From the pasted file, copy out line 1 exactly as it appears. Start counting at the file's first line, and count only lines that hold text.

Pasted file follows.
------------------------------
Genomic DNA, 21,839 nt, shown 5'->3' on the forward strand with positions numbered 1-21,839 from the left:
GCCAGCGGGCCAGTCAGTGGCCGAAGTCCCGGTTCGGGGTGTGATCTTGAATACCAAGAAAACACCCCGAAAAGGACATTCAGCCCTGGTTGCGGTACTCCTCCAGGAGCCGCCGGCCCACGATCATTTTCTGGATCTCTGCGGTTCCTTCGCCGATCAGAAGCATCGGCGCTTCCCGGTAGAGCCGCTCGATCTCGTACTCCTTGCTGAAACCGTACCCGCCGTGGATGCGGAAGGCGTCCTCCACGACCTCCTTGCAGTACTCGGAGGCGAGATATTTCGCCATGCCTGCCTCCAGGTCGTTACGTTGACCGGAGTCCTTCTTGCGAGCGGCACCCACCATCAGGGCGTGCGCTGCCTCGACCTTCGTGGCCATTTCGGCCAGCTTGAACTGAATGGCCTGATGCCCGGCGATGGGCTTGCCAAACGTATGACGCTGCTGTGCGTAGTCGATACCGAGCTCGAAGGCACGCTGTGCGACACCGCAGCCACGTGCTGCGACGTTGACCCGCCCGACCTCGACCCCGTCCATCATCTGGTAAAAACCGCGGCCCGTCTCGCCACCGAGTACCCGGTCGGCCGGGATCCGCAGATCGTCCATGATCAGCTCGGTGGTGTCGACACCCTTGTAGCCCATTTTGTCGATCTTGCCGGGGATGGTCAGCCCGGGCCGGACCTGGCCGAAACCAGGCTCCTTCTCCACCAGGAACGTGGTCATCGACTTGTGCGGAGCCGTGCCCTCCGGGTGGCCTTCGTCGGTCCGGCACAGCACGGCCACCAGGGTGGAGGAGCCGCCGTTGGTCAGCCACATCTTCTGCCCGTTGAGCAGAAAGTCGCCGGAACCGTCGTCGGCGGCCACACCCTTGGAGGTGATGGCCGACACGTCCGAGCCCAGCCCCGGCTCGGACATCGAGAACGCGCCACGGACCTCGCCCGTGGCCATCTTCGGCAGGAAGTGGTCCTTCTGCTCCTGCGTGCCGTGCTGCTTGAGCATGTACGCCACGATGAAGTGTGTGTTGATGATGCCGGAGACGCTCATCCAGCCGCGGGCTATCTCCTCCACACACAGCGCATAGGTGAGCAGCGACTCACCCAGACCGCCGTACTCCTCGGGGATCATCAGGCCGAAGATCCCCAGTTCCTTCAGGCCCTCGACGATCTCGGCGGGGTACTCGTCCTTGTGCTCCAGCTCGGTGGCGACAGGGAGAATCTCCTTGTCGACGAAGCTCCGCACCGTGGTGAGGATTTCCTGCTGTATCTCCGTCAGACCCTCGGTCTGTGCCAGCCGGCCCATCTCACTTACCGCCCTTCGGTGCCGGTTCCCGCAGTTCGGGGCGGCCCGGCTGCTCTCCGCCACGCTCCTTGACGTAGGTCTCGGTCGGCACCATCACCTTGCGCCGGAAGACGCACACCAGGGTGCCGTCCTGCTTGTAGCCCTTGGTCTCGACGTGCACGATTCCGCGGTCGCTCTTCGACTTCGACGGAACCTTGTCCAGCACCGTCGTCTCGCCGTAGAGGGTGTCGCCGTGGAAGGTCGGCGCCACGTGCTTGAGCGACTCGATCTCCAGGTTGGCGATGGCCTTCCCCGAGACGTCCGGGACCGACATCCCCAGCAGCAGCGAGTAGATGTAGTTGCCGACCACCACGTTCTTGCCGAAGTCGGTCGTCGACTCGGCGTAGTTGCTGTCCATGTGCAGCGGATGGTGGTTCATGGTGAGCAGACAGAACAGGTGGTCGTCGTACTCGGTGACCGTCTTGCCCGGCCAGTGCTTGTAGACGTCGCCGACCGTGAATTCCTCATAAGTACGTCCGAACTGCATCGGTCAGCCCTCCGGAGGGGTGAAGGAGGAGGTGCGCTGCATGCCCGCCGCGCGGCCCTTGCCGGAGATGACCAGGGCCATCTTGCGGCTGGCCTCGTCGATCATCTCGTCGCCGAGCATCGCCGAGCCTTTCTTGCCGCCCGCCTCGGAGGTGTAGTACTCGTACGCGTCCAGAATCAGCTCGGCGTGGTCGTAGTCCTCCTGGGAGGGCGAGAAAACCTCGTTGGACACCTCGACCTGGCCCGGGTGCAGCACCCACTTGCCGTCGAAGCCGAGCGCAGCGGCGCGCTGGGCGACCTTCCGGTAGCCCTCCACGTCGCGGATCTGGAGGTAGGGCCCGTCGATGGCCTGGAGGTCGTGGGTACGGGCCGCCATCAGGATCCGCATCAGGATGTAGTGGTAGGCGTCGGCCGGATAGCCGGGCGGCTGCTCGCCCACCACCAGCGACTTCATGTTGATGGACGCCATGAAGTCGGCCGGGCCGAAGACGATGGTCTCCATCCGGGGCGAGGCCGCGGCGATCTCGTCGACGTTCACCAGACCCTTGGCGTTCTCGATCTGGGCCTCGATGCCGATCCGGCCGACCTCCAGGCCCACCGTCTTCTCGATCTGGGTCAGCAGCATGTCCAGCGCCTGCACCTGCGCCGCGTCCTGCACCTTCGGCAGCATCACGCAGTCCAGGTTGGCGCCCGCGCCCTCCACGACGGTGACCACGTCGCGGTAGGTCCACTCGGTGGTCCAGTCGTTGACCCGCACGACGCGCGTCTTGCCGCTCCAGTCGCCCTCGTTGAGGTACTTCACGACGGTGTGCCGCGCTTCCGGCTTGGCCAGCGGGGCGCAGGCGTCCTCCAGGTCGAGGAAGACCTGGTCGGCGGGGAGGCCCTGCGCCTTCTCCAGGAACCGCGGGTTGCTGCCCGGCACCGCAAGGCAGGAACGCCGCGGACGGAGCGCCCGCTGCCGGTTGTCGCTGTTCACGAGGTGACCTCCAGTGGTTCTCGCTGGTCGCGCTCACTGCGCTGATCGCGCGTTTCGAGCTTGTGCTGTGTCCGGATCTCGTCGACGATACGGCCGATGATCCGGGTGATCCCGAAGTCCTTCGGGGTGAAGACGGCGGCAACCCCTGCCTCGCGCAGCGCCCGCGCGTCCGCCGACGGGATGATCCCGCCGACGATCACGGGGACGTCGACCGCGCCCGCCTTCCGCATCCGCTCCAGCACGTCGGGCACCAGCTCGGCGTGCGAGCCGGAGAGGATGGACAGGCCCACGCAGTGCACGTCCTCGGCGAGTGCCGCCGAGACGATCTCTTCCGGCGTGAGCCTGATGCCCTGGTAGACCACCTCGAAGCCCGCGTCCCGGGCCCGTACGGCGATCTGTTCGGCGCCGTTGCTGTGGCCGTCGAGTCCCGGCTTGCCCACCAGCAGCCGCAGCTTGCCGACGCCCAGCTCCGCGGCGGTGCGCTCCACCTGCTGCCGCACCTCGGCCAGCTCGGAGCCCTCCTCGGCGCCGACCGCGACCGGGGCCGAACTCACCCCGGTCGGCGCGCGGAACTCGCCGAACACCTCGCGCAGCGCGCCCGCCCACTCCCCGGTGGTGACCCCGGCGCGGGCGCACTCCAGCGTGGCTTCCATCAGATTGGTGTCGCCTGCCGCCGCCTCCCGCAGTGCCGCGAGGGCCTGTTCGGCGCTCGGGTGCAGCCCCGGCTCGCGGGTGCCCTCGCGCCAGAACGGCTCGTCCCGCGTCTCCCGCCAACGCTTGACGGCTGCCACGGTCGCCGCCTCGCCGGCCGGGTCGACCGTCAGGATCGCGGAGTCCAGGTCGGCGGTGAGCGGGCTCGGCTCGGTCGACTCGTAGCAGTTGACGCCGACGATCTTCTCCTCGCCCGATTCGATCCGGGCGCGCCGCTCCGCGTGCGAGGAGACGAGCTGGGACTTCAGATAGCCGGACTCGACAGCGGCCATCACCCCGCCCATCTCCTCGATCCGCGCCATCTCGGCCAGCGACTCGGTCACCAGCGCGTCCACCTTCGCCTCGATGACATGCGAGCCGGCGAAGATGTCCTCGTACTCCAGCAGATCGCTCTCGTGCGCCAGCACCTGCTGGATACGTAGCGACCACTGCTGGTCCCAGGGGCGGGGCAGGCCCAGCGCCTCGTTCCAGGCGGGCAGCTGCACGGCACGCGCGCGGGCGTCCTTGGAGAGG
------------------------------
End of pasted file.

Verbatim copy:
Genomic DNA, 21,839 nt, shown 5'->3' on the forward strand with positions numbered 1-21,839 from the left: